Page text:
SchoolFamily Voices

Connie McCarthy is passionate about her work as a teacher of young children. She has devoted her entire career to making sure that her students do well at school, right from the start. Connie has an undergraduate degree in Elementary Education, and a Master’s Degree in Special Education. She has been teaching first grade in East Providence, R.I. for 23 years, where she received the distinction of “Highly Qualified Teacher” by the Rhode Island State Board of Regents. Connie also taught nursery school for four years, and published numerous articles on early education in East Bay Newspapers in Bristol, R.I. She’s also been published in PTO Today Magazine. She lives with her husband, Brian, and has a daughter and a son, both young adults. Connie enjoys reading, writing about elementary education, and taking long walks with friends. During summer vacations, she likes to travel with her husband. She also loves reading readers’ comments on her weekly blog posts.

New Year’s Resolutions for Kids

At the start of a new year, adults often take time to reflect and think about positive changes they want to make in their lives. This is a wonderful time for children to do the same.

Here is a list of 10 simple resolutions that young students can choose from to increase their academic, physical, and social/emotional well-being for the new year.

Students should choose at least five that work for the family:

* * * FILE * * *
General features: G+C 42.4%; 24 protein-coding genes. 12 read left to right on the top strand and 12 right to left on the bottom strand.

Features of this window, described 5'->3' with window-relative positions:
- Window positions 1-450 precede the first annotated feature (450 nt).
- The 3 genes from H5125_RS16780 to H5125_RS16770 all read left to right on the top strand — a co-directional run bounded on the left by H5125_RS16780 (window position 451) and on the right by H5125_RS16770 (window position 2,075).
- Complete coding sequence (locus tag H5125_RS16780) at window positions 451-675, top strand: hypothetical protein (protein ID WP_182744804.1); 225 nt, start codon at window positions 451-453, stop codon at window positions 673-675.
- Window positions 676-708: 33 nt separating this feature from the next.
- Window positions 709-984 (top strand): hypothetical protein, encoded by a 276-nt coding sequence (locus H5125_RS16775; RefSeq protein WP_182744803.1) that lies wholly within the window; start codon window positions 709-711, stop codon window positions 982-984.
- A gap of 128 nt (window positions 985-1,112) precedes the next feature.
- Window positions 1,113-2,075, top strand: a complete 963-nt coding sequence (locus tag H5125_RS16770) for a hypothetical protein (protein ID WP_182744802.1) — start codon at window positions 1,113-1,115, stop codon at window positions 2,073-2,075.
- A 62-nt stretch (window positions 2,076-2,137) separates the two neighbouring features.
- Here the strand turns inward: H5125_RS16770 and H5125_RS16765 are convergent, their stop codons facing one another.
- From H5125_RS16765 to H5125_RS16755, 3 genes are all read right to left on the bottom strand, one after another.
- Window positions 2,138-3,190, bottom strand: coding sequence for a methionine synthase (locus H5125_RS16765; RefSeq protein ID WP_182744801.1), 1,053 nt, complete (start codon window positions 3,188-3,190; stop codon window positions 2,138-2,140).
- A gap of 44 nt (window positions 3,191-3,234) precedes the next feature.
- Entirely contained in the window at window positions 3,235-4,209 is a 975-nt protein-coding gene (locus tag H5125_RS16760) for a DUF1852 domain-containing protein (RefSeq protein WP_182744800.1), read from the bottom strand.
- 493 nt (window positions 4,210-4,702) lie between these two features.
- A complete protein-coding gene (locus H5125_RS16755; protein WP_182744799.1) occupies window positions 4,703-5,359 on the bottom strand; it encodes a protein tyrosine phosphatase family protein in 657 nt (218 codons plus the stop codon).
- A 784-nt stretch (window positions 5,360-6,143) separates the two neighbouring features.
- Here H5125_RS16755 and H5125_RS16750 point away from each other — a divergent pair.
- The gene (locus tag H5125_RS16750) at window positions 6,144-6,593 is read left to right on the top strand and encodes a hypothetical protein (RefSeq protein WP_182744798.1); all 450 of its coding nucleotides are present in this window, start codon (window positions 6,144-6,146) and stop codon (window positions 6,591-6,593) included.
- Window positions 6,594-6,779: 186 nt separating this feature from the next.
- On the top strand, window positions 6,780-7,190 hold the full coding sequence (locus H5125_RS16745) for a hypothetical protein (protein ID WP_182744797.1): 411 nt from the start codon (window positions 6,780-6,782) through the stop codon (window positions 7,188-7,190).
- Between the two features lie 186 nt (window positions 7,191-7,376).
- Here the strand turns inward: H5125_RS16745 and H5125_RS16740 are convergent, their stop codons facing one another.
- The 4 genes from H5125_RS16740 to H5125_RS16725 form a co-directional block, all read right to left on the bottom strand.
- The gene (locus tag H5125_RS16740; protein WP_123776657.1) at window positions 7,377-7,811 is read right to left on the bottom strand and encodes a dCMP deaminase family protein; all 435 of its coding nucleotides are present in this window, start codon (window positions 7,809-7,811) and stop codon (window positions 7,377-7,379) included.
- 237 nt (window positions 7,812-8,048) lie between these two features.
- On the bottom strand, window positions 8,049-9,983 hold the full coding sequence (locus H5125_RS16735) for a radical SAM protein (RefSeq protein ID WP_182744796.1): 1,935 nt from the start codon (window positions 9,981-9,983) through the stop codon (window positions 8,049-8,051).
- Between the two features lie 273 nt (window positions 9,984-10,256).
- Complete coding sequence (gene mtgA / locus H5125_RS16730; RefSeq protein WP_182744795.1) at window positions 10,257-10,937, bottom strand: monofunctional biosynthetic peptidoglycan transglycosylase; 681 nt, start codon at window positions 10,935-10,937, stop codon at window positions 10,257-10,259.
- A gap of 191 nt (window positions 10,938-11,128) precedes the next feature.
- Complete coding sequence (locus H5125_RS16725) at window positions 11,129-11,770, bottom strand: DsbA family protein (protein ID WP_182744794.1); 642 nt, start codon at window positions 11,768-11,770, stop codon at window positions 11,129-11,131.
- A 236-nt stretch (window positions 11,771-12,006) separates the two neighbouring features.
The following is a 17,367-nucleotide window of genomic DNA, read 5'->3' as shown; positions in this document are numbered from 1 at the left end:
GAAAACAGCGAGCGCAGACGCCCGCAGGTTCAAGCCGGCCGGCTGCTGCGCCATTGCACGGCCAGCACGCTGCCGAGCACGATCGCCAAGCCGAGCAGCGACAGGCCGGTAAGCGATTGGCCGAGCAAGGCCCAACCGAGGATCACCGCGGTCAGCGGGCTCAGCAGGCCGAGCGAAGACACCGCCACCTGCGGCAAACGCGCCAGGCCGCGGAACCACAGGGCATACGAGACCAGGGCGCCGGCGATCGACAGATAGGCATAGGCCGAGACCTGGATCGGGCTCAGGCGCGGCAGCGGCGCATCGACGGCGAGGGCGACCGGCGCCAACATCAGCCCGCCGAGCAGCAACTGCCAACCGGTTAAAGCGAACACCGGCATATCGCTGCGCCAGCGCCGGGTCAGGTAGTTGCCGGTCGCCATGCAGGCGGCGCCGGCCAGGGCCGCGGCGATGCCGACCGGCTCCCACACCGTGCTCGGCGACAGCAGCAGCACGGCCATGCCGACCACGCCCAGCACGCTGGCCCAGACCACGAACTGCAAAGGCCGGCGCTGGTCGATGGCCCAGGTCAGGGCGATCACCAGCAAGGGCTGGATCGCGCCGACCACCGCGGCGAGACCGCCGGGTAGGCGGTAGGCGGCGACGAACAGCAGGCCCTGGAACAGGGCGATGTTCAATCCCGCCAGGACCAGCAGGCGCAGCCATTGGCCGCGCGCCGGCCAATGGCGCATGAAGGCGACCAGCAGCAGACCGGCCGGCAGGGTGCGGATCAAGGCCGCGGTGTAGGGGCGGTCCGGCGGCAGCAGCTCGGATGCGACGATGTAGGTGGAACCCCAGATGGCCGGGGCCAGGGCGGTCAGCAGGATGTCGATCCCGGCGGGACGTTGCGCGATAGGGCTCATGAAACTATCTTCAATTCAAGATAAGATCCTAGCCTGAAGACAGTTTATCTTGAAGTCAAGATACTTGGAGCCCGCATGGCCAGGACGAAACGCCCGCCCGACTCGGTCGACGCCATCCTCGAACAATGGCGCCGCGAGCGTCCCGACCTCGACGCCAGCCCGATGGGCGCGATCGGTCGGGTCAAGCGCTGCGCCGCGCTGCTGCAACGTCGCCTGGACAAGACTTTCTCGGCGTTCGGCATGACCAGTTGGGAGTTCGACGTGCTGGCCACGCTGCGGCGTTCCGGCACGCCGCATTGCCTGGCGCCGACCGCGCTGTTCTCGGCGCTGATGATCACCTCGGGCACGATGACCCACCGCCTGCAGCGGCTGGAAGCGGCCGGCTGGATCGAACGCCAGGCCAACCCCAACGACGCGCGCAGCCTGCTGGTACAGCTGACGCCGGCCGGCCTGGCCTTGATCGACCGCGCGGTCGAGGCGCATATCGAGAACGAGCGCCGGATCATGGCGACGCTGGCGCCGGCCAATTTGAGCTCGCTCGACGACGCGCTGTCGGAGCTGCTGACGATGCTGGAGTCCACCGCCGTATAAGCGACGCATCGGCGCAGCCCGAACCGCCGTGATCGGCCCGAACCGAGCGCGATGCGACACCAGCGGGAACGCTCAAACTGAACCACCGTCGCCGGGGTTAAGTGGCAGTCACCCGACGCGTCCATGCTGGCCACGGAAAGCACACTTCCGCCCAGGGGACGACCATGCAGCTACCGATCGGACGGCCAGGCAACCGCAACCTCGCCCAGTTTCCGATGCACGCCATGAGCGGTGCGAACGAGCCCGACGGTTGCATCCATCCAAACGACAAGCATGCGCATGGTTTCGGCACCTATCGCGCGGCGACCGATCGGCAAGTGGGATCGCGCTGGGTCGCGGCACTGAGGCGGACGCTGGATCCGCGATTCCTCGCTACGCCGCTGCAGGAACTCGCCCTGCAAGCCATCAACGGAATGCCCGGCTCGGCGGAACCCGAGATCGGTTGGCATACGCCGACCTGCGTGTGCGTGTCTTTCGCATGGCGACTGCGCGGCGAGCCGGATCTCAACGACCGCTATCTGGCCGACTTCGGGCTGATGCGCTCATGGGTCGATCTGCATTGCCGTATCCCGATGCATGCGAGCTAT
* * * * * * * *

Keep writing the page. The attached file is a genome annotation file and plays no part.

• Read (or read together) at least 15 minutes each night.
  • Do a specific chore. On a daily basis, make the bed or take out the trash, match the socks from the clean laundry, feed a pet, etc. A consistent, simple chore helps a young child learn responsibility.
  • Write a short letter (with help, if needed) once or twice a month to a grandparent, favorite aunt or uncle, cousin, or friend. This is purposeful practice of a needed skill while bringing joy to a loved one.
  • Pick up toys. Help your child understand the importance of everyone cleaning their own mess.
  • Drink more water, instead of fruity or sugary drinks.
  • Say “please,” “thank you,” and “you’re welcome” more often. Help him understand that good manners count.
  • Share more. Let a brother or sister use toys, books, crayons, etc.
  • Start a word jar. Pick a new spelling word, or word from a story. At least once a week, write the word on a small piece of paper and add it to the jar. Periodically pick a word from the jar, and have your child use it in a sentence.
  • Always brush teeth before bed and wash hands after using the bathroom.
  • Save coins in a jar or piggy bank. Once a month, empty the jar and sort the coins. Then count the coins to find the total number.


By helping children make realistic and attainable resolutions, you’re also teaching them a lot about goal-setting and self-discipline—skills that will serve them well their entire lives!

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